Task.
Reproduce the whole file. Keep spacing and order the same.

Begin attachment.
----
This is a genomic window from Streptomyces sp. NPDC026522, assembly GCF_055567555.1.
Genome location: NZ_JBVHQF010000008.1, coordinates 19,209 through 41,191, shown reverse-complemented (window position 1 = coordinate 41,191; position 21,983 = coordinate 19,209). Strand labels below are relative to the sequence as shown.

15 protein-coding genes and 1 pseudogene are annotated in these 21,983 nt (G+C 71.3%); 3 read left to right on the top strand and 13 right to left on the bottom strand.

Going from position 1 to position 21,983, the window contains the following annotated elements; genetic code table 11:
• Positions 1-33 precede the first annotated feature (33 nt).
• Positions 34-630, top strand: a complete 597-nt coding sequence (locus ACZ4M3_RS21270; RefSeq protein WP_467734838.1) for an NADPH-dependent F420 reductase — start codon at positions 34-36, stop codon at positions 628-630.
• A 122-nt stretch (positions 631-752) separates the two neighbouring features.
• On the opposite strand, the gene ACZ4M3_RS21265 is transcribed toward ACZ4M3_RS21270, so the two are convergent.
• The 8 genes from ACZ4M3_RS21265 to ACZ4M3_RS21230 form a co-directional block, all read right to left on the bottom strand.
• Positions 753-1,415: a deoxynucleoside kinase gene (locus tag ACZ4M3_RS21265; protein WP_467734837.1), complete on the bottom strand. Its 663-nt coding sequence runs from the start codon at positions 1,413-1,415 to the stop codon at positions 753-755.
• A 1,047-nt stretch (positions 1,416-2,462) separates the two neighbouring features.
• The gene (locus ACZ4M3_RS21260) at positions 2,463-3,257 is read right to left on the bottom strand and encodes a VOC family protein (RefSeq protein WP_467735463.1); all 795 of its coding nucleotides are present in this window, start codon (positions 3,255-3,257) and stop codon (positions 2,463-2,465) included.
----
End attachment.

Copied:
This is a genomic window from Streptomyces sp. NPDC026522, assembly GCF_055567555.1.
Genome location: NZ_JBVHQF010000008.1, coordinates 19,209 through 41,191, shown reverse-complemented (window position 1 = coordinate 41,191; position 21,983 = coordinate 19,209). Strand labels below are relative to the sequence as shown.

15 protein-coding genes and 1 pseudogene are annotated in these 21,983 nt (G+C 71.3%); 3 read left to right on the top strand and 13 right to left on the bottom strand.

Going from position 1 to position 21,983, the window contains the following annotated elements; genetic code table 11:
• Positions 1-33 precede the first annotated feature (33 nt).
• Positions 34-630, top strand: a complete 597-nt coding sequence (locus ACZ4M3_RS21270; RefSeq protein WP_467734838.1) for an NADPH-dependent F420 reductase — start codon at positions 34-36, stop codon at positions 628-630.
• A 122-nt stretch (positions 631-752) separates the two neighbouring features.
• On the opposite strand, the gene ACZ4M3_RS21265 is transcribed toward ACZ4M3_RS21270, so the two are convergent.
• The 8 genes from ACZ4M3_RS21265 to ACZ4M3_RS21230 form a co-directional block, all read right to left on the bottom strand.
• Positions 753-1,415: a deoxynucleoside kinase gene (locus tag ACZ4M3_RS21265; protein WP_467734837.1), complete on the bottom strand. Its 663-nt coding sequence runs from the start codon at positions 1,413-1,415 to the stop codon at positions 753-755.
• A 1,047-nt stretch (positions 1,416-2,462) separates the two neighbouring features.
• The gene (locus ACZ4M3_RS21260) at positions 2,463-3,257 is read right to left on the bottom strand and encodes a VOC family protein (RefSeq protein WP_467735463.1); all 795 of its coding nucleotides are present in this window, start codon (positions 3,255-3,257) and stop codon (positions 2,463-2,465) included.